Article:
Let’s think of the “use it or lose it” hypothesis in another context. If you like running, you need to run pretty frequently. If you stop running for long periods of time, then you might start to get worse at it. While running a couple of miles would be effortless and easy before, after stopping you now would struggle to run the same distances. If you kept running consistently, then you would maintain your ability to run far. In terms of aging, socializing helps us practice using our cognitive processes by putting us in situations where they are necessary. If you stop socializing, you are no longer practicing these skills. It makes sense that they would therefore start to change at a faster rate due to this. Since you stopped using your cognitive skills, they start to be more difficult to use. But, if you use cognitive skills a lot by socializing, you will maintain them much better in later life.

Spending time with friends has positive effects! (Image from smithsonianmag.com)

If socializing can help us age better, can the opposite make us age worse? Yup. Loneliness and social isolation are actually two factors that can negatively impact our cognitive aging. Loneliness can be defined as the feeling of being alone, whereas social isolation is actually physically being by yourself. A study done over the course of many years looked at the association between social isolation and cognitive functioning (Evans et al., 2019). The participants who spent the least amount of time in isolation maintained their cognitive functioning the best. In other words, isolating yourself can mean a more rapid change of your cognitive processes. It is important to make sure you aren’t experiencing high amounts of social isolation and instead spending time with others. Even if you don’t consider yourself a particularly extroverted person who likes to socialize with tons of people, that’s okay! Social relationships are all relative, and as long as you engage with others in some sort of way, you are still socializing.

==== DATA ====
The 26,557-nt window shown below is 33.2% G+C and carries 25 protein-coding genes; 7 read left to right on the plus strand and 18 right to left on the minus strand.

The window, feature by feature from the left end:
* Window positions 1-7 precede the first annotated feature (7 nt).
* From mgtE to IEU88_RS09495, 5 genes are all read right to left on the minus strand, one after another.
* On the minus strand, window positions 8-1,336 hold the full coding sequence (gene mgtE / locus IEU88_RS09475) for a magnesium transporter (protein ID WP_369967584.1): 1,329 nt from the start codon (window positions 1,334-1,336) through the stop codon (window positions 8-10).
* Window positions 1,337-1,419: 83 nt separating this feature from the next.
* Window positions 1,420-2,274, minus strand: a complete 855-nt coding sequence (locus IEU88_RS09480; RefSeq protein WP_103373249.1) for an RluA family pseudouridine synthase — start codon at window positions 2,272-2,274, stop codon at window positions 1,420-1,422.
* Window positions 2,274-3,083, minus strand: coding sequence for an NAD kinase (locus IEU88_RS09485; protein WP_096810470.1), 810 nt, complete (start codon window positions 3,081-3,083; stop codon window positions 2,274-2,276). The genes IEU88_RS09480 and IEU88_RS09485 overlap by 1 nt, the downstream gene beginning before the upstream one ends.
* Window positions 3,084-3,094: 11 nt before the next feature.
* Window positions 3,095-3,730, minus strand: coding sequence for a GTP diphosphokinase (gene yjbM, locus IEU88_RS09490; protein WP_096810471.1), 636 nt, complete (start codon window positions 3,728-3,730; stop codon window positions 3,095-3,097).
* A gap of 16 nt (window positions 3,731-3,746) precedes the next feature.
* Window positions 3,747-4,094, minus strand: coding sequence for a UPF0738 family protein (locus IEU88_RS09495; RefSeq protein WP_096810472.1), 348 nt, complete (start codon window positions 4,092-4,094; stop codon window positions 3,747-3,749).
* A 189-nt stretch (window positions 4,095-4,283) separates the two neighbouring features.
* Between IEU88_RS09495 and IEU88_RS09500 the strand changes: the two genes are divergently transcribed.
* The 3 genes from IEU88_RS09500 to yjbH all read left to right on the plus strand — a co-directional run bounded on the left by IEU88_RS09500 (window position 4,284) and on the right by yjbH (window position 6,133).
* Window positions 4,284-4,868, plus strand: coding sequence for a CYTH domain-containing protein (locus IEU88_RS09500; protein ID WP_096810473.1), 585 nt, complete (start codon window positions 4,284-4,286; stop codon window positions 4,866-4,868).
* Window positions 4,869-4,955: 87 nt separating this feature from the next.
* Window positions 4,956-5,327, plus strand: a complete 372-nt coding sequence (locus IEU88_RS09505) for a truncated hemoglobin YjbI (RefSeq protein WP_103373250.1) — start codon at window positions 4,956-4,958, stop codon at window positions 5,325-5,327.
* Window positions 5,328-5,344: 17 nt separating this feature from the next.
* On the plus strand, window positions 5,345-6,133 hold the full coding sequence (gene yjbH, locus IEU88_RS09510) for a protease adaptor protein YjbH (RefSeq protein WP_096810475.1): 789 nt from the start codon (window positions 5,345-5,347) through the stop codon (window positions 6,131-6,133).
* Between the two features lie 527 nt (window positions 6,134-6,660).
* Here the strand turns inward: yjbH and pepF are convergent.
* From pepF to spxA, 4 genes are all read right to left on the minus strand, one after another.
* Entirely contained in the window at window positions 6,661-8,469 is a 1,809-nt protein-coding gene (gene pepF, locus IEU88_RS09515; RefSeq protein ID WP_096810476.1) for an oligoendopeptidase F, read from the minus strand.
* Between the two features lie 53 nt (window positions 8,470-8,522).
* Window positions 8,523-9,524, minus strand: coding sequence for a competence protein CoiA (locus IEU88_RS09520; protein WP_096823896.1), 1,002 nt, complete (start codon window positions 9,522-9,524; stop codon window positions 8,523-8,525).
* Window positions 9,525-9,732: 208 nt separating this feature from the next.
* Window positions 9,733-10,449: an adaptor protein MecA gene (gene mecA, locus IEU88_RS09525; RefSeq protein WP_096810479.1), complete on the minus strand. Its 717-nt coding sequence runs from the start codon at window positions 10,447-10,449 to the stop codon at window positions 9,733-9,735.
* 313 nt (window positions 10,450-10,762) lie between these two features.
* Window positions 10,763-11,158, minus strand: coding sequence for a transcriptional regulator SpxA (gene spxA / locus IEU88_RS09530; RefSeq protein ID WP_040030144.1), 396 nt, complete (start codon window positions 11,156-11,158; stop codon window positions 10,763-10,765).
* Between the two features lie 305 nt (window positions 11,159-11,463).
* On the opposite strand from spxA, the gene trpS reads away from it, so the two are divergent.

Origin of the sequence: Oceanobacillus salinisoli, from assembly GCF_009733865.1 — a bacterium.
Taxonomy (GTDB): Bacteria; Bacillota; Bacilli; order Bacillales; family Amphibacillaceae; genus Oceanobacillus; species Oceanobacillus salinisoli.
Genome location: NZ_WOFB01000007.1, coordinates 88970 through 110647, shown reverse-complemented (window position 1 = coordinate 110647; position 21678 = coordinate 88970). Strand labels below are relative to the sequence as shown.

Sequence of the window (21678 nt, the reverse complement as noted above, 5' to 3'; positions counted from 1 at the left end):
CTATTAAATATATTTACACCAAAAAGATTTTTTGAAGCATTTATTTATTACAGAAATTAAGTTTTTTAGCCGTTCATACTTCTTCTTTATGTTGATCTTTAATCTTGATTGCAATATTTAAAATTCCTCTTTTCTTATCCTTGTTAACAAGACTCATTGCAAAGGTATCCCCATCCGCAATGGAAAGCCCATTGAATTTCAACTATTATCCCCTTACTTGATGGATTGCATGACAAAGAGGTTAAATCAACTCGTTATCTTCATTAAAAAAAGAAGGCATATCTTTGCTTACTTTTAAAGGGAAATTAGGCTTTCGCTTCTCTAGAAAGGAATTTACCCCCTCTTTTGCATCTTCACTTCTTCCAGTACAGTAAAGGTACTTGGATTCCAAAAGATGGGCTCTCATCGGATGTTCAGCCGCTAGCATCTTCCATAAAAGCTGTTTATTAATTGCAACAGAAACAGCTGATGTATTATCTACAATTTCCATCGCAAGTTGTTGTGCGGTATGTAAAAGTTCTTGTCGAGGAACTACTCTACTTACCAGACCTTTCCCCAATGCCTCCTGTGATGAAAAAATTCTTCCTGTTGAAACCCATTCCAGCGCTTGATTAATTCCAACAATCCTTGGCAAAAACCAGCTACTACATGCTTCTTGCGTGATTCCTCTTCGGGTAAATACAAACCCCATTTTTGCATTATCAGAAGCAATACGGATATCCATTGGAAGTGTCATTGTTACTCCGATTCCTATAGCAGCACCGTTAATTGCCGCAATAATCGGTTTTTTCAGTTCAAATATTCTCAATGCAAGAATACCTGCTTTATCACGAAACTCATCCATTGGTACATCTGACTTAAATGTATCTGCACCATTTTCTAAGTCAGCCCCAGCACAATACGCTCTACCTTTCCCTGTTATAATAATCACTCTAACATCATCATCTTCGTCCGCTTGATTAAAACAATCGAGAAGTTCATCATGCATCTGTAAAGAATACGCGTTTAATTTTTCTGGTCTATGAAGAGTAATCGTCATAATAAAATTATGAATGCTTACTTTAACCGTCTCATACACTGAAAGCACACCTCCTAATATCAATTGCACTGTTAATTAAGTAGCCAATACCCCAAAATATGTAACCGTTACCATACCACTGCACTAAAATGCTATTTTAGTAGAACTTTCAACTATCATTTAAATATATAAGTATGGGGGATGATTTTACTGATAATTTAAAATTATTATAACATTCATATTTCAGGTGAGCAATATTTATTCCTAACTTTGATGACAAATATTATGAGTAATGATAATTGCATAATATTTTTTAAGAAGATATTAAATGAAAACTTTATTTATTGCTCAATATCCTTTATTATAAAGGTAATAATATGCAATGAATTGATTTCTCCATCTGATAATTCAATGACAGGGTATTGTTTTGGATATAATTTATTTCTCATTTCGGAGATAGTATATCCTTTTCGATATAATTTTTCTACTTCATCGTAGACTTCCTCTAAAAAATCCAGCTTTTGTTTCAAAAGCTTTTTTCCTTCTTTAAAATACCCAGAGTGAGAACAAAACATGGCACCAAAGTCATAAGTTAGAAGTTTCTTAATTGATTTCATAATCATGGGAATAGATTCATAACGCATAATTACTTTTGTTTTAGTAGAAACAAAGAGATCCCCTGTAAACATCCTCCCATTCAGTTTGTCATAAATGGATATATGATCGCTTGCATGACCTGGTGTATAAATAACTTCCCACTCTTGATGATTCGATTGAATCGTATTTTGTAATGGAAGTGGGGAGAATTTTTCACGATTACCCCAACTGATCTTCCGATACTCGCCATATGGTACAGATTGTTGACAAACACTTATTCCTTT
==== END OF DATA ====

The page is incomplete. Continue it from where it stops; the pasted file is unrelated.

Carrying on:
Image by Kate Rogers

Picture this, you just got home after a long day of school or work and all you want to do is curl up in bed and fall asleep as early as possible. You’re just turning off the lights when suddenly you get a text from your friends saying, “do you still want to hang out later?” You’re about to respond and cancel when suddenly you remember this blog post. You remember that by meeting up with them you’ll be helping the older version of yourself maintain their cognitive abilities like memory, attention, and language. Socializing can and WILL have extremely positive effects on your life. So, if you’re thinking about cancelling on that plan you made with a friend last week… you probably shouldn’t.

Works Cited

Fingerman, K., Huo, H., Ng, Y., & Zarit, S. (2020). Social Relationships and Cognitive Development in Adulthood. The Cambridge Handbook of Cognitive Aging: A Life Course Perspective. 350-366.

Hultsch, R., Hertzog, D., Small, C., Dixon, B. (1999). Use it or lost it: engaged lifestyle as a buffer of cognitive decline in aging? Psychology and Aging. 14(2), 245-263. https://psycnet.apa.org/buy/1999-05372-006

I. Evans, A. Martyr, R. Collins, C. Brayne, L. Clare. (2019). Social isolation and cognitive function in later life: a systematic review and meta-analysis. Journal of Alzheimer’s Disease. 70(1), 119-144. https://content.iospress.com/articles/journal-of-alzheimers-disease/jad180501

Kramer, A. F., & Kray, J. (2006). Aging and Attention. In E. Bialystok & F. I. M. Craik (Eds.), Lifespan cognition: Mechanisms of change (pp. 57–69). Oxford University Press. https://doi.org/10.1093/acprof:oso/9780195169539.003.0005

L. Ellwardt, T. G. Van Tilburg, M. J. Aarsten., (2014). The mix matters: Complex personal networks relate to higher cognitive functioning in old age. Social Science and Medicine. 125, 107-115. https://doi.org/10.1016/j.socscimed.2014.05.007

Seeman, T. E., Lusignolo, T. M., Albert, M., & Berkman, L. (2001). Social relationships, social support, and patterns of cognitive aging in healthy, high-functioning older adults: MacArthur Studies of Successful Aging. Health Psychology, 20(4), 243–255. https://doi.org/10.1037/0278-6133.20.4.243